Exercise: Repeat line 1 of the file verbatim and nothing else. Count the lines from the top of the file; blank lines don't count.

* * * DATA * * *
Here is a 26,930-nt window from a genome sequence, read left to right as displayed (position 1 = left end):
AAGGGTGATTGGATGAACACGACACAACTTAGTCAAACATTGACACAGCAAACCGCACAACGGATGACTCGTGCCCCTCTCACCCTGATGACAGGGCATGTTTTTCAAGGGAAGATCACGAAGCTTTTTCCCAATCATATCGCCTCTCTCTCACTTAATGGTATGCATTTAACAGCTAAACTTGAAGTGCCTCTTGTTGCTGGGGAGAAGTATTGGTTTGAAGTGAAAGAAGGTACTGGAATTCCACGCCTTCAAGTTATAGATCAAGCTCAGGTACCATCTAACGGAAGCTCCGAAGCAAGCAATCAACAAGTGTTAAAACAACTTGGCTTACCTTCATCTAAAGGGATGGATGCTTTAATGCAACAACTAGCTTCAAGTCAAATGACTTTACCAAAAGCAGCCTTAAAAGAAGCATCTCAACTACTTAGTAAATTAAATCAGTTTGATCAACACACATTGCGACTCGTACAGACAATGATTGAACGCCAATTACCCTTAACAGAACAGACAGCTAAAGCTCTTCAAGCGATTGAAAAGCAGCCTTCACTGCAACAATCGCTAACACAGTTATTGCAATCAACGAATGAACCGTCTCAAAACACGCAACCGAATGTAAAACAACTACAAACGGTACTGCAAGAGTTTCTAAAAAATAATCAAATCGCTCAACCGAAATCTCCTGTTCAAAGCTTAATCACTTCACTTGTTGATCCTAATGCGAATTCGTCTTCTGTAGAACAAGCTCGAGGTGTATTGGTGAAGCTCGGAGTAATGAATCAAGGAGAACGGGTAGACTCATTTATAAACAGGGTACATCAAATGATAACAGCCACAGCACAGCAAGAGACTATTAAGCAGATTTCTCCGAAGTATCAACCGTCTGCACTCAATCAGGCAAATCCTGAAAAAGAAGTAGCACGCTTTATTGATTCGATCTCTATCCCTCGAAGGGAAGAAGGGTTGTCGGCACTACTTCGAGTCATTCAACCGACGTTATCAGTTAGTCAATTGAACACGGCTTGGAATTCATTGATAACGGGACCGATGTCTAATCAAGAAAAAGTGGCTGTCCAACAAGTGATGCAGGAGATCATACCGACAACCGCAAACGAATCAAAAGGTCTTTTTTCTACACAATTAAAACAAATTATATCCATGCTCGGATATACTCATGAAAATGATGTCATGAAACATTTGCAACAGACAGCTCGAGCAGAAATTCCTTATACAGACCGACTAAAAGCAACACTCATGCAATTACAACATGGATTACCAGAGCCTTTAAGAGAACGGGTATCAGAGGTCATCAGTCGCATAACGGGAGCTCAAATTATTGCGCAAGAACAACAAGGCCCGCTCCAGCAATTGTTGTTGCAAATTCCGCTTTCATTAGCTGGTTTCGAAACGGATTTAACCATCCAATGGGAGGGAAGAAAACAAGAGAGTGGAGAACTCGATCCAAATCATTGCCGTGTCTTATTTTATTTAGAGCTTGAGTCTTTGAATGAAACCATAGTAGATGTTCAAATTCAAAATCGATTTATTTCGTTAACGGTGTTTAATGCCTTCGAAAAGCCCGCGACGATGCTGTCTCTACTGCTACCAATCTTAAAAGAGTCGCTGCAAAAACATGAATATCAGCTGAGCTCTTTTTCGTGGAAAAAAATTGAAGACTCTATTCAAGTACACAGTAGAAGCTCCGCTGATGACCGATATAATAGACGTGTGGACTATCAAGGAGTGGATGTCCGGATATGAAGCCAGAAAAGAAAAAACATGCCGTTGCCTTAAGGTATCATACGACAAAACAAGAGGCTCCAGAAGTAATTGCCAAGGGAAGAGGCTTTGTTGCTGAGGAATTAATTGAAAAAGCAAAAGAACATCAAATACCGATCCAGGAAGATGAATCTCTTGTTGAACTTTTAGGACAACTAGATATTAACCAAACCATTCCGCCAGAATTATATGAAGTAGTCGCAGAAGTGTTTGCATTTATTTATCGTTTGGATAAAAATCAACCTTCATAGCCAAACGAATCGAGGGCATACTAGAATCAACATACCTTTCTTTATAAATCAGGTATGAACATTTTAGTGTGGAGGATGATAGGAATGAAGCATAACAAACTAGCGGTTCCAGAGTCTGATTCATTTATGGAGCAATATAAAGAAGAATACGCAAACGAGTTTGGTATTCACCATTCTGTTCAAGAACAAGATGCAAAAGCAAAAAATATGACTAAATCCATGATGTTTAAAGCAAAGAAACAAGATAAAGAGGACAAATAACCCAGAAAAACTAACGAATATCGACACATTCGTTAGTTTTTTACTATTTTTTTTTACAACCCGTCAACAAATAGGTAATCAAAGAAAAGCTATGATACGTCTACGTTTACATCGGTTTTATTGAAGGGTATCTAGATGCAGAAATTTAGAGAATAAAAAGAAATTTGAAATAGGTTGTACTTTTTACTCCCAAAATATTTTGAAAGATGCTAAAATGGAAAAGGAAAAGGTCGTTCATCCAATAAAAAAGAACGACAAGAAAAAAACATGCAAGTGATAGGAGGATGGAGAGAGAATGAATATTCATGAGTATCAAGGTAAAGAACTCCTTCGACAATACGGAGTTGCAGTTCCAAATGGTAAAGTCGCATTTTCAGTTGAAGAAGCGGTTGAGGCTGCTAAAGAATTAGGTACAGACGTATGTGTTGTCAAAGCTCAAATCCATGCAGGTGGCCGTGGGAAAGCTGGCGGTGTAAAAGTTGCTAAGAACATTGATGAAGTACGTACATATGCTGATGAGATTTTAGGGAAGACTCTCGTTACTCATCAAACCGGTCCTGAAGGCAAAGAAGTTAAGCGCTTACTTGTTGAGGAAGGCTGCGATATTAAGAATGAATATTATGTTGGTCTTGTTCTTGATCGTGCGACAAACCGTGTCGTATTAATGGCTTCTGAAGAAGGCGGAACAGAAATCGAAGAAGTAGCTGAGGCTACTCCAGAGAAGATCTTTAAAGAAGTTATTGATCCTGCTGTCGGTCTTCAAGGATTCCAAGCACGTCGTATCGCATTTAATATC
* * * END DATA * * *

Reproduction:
Here is a 26,930-nt window from a genome sequence, read left to right as displayed (position 1 = left end):